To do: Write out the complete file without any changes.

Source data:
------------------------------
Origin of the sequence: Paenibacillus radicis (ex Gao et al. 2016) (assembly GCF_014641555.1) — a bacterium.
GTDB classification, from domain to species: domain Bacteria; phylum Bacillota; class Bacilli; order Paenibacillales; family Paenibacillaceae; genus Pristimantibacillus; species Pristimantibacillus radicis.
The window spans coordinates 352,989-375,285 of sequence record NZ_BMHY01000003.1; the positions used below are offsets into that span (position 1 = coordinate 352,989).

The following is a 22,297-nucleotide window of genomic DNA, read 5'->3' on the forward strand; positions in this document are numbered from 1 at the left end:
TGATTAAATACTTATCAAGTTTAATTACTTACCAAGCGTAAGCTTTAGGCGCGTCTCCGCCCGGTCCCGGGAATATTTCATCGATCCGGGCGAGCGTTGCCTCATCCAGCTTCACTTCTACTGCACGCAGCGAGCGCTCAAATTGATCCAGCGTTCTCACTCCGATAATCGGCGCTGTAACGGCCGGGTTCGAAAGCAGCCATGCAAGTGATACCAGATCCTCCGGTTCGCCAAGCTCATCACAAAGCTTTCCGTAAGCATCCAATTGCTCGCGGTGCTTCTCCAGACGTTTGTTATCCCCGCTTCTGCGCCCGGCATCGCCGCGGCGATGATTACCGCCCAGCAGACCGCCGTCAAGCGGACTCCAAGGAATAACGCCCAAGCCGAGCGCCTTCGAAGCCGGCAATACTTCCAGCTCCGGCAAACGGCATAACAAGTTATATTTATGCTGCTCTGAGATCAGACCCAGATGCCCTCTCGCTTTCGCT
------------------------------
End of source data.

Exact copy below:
Origin of the sequence: Paenibacillus radicis (ex Gao et al. 2016) (assembly GCF_014641555.1) — a bacterium.
GTDB classification, from domain to species: domain Bacteria; phylum Bacillota; class Bacilli; order Paenibacillales; family Paenibacillaceae; genus Pristimantibacillus; species Pristimantibacillus radicis.
The window spans coordinates 352,989-375,285 of sequence record NZ_BMHY01000003.1; the positions used below are offsets into that span (position 1 = coordinate 352,989).

The following is a 22,297-nucleotide window of genomic DNA, read 5'->3' on the forward strand; positions in this document are numbered from 1 at the left end:
TGATTAAATACTTATCAAGTTTAATTACTTACCAAGCGTAAGCTTTAGGCGCGTCTCCGCCCGGTCCCGGGAATATTTCATCGATCCGGGCGAGCGTTGCCTCATCCAGCTTCACTTCTACTGCACGCAGCGAGCGCTCAAATTGATCCAGCGTTCTCACTCCGATAATCGGCGCTGTAACGGCCGGGTTCGAAAGCAGCCATGCAAGTGATACCAGATCCTCCGGTTCGCCAAGCTCATCACAAAGCTTTCCGTAAGCATCCAATTGCTCGCGGTGCTTCTCCAGACGTTTGTTATCCCCGCTTCTGCGCCCGGCATCGCCGCGGCGATGATTACCGCCCAGCAGACCGCCGTCAAGCGGACTCCAAGGAATAACGCCCAAGCCGAGCGCCTTCGAAGCCGGCAATACTTCCAGCTCCGGCAAACGGCATAACAAGTTATATTTATGCTGCTCTGAGATCAGACCCAGATGCCCTCTCGCTTTCGCT